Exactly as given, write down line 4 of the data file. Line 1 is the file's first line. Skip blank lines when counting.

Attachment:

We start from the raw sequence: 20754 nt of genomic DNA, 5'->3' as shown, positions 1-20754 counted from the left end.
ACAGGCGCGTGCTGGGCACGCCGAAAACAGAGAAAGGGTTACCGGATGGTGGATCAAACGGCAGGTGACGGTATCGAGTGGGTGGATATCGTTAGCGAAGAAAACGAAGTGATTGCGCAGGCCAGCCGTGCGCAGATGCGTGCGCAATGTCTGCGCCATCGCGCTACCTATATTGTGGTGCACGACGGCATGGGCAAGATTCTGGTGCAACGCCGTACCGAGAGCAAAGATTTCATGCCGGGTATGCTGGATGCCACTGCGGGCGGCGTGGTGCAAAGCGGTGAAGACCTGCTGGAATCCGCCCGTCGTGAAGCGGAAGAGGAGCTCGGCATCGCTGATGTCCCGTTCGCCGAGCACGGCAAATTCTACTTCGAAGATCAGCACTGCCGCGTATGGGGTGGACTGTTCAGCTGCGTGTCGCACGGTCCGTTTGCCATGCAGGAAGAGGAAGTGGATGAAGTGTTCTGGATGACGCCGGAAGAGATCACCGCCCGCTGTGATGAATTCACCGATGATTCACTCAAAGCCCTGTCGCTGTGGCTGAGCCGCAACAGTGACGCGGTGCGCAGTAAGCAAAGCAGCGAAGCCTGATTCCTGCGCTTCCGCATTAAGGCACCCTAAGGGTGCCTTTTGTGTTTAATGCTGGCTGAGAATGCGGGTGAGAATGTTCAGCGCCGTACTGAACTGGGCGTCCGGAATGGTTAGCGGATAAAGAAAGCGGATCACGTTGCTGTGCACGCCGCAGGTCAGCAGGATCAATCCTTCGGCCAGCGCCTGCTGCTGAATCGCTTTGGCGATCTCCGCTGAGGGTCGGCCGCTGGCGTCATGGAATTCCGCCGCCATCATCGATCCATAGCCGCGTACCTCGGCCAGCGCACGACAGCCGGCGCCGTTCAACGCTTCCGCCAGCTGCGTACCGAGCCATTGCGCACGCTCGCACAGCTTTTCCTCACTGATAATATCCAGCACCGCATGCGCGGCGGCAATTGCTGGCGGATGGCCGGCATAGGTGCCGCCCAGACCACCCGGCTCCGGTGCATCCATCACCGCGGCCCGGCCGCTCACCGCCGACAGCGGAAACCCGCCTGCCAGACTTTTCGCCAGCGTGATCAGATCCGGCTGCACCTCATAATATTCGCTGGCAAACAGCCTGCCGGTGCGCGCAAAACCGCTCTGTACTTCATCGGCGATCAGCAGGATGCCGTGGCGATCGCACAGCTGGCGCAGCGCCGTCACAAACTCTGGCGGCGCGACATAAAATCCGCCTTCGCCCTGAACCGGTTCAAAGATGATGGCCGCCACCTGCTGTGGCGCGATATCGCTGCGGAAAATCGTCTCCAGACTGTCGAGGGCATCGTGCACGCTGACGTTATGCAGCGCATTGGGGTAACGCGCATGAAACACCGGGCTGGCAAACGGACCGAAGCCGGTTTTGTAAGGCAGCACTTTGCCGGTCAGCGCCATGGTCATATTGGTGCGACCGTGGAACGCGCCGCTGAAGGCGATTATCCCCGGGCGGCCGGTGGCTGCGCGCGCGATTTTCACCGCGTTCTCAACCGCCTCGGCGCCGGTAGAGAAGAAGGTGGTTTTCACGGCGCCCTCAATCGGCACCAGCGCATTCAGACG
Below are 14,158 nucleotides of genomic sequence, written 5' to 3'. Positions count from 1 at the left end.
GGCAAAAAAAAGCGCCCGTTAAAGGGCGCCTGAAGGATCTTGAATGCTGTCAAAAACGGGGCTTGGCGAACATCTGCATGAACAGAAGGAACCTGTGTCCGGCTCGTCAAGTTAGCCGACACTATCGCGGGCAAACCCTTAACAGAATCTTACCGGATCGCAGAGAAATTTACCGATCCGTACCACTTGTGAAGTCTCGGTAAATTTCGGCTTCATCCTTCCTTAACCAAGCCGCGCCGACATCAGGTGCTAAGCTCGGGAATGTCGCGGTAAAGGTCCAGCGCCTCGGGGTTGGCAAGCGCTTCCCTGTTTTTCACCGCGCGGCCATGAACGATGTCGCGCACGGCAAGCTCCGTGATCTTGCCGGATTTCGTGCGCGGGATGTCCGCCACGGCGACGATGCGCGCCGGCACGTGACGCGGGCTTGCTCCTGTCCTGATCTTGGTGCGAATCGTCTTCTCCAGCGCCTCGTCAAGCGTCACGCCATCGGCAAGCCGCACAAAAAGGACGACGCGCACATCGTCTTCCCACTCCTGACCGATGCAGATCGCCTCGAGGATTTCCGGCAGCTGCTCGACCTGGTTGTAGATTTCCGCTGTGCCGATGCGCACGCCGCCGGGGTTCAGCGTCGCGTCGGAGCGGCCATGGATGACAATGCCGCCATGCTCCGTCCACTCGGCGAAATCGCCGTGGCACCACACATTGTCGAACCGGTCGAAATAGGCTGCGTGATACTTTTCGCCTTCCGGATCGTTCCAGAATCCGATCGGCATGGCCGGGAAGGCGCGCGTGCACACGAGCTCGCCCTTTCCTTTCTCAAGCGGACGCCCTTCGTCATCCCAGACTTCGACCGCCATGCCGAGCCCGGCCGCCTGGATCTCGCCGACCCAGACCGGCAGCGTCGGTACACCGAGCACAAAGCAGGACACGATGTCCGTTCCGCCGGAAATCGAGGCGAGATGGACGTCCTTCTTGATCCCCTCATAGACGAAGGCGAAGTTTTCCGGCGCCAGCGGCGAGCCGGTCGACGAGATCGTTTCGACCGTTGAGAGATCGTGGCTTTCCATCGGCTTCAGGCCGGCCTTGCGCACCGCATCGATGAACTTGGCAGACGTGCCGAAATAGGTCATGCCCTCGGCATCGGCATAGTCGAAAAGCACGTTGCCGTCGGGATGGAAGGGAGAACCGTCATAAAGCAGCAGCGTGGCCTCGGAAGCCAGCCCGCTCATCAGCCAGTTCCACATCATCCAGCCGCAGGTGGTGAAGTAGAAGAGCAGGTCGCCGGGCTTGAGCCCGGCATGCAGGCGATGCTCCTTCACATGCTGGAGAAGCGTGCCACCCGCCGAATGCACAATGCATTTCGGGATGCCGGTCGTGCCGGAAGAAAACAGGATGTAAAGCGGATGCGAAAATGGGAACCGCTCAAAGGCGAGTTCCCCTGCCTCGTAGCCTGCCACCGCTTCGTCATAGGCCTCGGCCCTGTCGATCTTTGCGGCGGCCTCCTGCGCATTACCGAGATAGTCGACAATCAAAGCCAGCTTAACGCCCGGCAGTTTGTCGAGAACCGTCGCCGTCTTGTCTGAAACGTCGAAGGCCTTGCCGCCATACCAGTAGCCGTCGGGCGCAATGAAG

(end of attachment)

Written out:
GGCAAAAAAAAGCGCCCGTTAAAGGGCGCCTGAAGGATCTTGAATGCTGTCAAAAACGGGGCTTGGCGAACATCTGCATGAACAGAAGGAACCTGTGTCCGGCTCGTCAAGTTAGCCGACACTATCGCGGGCAAACCCTTAACAGAATCTTACCGGATCGCAGAGAAATTTACCGATCCGTACCACTTGTGAAGTCTCGGTAAATTTCGGCTTCATCCTTCCTTAACCAAGCCGCGCCGACATCAGGTGCTAAGCTCGGGAATGTCGCGGTAAAGGTCCAGCGCCTCGGGGTTGGCAAGCGCTTCCCTGTTTTTCACCGCGCGGCCATGAACGATGTCGCGCACGGCAAGCTCCGTGATCTTGCCGGATTTCGTGCGCGGGATGTCCGCCACGGCGACGATGCGCGCCGGCACGTGACGCGGGCTTGCTCCTGTCCTGATCTTGGTGCGAATCGTCTTCTCCAGCGCCTCGTCAAGCGTCACGCCATCGGCAAGCCGCACAAAAAGGACGACGCGCACATCGTCTTCCCACTCCTGACCGATGCAGATCGCCTCGAGGATTTCCGGCAGCTGCTCGACCTGGTTGTAGATTTCCGCTGTGCCGATGCGCACGCCGCCGGGGTTCAGCGTCGCGTCGGAGCGGCCATGGATGACAATGCCGCCATGCTCCGTCCACTCGGCGAAATCGCCGTGGCACCACACATTGTCGAACCGGTCGAAATAGGCTGCGTGATACTTTTCGCCTTCCGGATCGTTCCAGAATCCGATCGGCATGGCCGGGAAGGCGCGCGTGCACACGAGCTCGCCCTTTCCTTTCTCAAGCGGACGCCCTTCGTCATCCCAGACTTCGACCGCCATGCCGAGCCCGGCCGCCTGGATCTCGCCGACCCAGACCGGCAGCGTCGGTACACCGAGCACAAAGCAGGACACGATGTCCGTTCCGCCGGAAATCGAGGCGAGATGGACGTCCTTCTTGATCCCCTCATAGACGAAGGCGAAGTTTTCCGGCGCCAGCGGCGAGCCGGTCGACGAGATCGTTTCGACCGTTGAGAGATCGTGGCTTTCCATCGGCTTCAGGCCGGCCTTGCGCACCGCATCGATGAACTTGGCAGACGTGCCGAAATAGGTCATGCCCTCGGCATCGGCATAGTCGAAAAGCACGTTGCCGTCGGGATGGAAGGGAGAACCGTCATAAAGCAGCAGCGTGGCCTCGGAAGCCAGCCCGCTCATCAGCCAGTTCCACATCATCCAGCCGCAGGTGGTGAAGTAGAAGAGCAGGTCGCCGGGCTTGAGCCCGGCATGCAGGCGATGCTCCTTCACATGCTGGAGAAGCGTGCCACCCGCCGAATGCACAATGCATTTCGGGATGCCGGTCGTGCCGGAAGAAAACAGGATGTAAAGCGGATGCGAAAATGGGAACCGCTCAAAGGCGAGTTCCCCTGCCTCGTAGCCTGCCACCGCTTCGTCATAGGCCTCGGCCCTGTCGATCTTTGCGGCGGCCTCCTGCGCATTACCGAGATAGTCGACAATCAAAGCCAGCTTAACGCCCGGCAGTTTGTCGAGAACCGTCGCCGTCTTGTCTGAAACGTCGAAGGCCTTGCCGCCATACCAGTAGCCGTCGGGCGCAATGAAG